The federal stimulus bill known as the CARES Act created a temporary unemployment assistance program to help those not traditionally eligible for unemployment benefits. Attorney Marianne Tolomeo of the law firm Connell Foley, NJBIA’s Employment Law Resources provider, breaks down what employers need to know about it in this blog post.
As Tolomeo explains, the program is set up to help the self-employed, independent contractors and those with limited work history. The individual’s full or partial unemployment, or inability to work, must be as a direct result of the coronavirus public health emergency because:
- the individual or a household member has a COVID-19;
- the individual is providing care to a family or household member with COVID-19;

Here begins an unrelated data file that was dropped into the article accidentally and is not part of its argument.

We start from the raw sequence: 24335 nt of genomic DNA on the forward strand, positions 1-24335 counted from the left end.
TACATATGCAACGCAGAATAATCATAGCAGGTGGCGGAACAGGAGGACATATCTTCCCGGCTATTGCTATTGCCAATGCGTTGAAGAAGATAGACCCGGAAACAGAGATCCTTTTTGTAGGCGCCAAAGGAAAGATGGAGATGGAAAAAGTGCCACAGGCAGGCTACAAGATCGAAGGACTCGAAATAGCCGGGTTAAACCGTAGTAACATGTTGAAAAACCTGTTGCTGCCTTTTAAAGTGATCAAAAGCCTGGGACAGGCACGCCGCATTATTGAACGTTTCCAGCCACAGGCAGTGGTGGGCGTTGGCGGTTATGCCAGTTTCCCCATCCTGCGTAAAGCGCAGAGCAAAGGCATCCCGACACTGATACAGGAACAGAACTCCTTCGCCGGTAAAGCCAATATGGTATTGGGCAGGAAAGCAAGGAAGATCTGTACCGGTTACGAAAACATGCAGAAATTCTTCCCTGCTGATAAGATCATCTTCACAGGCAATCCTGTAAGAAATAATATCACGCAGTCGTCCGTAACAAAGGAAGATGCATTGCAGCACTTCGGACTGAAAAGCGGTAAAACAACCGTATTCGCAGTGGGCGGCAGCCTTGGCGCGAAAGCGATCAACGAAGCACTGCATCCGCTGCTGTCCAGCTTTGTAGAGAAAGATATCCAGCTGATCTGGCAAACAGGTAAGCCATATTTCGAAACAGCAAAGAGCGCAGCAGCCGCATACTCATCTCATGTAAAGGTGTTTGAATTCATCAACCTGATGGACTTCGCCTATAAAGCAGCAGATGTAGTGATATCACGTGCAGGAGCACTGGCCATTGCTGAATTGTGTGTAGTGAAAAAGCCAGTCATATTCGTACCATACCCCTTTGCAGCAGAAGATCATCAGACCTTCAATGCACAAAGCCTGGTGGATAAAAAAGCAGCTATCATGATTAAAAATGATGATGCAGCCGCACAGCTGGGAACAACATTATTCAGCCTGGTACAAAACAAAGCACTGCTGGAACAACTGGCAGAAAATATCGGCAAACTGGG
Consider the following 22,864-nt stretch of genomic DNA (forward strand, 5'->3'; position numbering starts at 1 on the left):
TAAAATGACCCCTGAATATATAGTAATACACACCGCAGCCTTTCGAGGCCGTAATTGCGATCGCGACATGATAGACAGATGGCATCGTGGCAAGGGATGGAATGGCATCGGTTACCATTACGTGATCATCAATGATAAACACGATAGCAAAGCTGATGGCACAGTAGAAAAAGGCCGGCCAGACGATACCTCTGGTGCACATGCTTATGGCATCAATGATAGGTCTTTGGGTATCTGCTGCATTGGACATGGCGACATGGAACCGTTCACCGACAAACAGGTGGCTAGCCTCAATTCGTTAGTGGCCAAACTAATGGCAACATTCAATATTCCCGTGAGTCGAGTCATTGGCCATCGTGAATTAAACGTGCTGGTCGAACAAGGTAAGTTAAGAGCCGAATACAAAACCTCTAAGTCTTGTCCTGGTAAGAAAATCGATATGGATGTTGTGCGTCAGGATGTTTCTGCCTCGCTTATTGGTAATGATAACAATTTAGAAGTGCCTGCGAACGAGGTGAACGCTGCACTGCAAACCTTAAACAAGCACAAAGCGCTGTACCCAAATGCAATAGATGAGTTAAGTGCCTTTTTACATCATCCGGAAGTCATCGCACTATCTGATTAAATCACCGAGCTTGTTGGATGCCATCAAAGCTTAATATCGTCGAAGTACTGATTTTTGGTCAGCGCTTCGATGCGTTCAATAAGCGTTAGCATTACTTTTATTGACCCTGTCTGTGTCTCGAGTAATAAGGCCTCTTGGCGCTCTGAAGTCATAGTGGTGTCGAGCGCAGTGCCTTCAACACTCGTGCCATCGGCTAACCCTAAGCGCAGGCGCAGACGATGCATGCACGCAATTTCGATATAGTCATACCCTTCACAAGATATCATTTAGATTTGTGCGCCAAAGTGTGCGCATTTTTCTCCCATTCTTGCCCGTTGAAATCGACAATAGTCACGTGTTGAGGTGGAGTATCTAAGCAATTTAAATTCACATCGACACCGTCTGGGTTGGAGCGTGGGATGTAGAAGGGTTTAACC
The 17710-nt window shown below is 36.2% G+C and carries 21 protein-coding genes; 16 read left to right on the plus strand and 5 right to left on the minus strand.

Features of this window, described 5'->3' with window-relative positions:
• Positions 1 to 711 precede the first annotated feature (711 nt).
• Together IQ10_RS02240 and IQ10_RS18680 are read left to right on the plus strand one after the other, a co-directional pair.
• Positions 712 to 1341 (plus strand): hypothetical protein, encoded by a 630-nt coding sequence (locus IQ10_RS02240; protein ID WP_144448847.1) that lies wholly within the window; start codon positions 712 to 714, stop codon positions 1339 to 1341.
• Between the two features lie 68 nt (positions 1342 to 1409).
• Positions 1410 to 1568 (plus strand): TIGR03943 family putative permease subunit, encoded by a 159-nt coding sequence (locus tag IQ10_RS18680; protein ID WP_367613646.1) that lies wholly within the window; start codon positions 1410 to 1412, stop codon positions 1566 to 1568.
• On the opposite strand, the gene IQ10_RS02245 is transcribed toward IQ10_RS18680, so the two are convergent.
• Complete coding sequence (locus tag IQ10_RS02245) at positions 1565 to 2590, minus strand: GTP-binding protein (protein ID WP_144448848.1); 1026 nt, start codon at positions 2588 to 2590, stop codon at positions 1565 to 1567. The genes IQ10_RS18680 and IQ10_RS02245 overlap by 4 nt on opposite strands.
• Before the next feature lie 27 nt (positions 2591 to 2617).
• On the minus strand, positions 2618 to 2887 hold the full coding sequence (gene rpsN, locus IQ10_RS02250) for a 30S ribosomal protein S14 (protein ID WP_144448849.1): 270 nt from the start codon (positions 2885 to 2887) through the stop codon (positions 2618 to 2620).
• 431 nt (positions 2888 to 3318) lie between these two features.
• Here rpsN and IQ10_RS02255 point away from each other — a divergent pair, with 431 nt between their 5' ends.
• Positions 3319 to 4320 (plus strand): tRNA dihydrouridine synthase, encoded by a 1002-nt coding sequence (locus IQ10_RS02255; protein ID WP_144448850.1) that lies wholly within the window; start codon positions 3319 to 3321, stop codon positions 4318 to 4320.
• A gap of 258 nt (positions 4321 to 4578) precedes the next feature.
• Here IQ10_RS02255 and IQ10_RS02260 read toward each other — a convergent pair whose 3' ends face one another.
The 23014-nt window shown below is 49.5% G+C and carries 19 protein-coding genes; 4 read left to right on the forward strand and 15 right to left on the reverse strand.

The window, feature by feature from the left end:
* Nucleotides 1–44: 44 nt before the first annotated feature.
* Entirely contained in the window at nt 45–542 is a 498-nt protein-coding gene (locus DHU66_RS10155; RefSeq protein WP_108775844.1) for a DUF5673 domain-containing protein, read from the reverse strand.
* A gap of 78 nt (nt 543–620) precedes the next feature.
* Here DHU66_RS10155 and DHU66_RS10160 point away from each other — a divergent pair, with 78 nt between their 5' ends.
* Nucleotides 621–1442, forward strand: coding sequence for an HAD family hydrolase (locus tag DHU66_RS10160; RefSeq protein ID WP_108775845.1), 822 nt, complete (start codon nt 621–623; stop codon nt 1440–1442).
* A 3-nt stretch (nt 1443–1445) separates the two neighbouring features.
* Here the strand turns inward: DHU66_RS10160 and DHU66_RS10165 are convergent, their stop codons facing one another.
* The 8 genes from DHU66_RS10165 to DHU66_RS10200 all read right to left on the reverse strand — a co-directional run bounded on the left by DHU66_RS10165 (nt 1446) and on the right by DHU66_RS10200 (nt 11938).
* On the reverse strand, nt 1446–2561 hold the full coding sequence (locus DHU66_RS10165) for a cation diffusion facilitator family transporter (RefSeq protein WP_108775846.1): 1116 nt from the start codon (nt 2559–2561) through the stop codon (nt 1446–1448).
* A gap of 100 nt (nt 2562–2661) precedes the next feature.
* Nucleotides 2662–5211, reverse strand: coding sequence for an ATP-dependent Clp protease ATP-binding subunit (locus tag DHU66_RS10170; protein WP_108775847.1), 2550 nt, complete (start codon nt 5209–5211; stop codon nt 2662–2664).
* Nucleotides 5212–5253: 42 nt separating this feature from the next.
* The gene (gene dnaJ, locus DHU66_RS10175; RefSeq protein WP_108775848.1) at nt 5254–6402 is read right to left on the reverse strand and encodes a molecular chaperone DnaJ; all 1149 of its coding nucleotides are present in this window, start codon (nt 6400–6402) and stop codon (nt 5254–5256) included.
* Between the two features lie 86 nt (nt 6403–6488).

- a child that the individual has to care for at home is unable to attend school or another facility as a direct result of COVID-19;
- the individual cannot reach the place of employment due to a quarantine or the order by a healthcare provider to self-quarantine;
- the individual was scheduled to start employment and does not have a job or is unable to reach the job due to COVID-19;
- the individual has become the breadwinner or major support for a household because the head of household died due to COVID-19; or
- the individual’s place of business is closed.
Nonprofits, who generally cover unemployment claims for their employees, will be reimbursed 50% of the amounts they pay into their state unemployment funds between March 13 and Dec. 31, 2020.
The benefits are retroactive to Jan. 29 and extend through the end of the year.
For employers who have reduced employees’ hours to avoid laying them off, their employees could be eligible for pro-rated payments to make up the difference.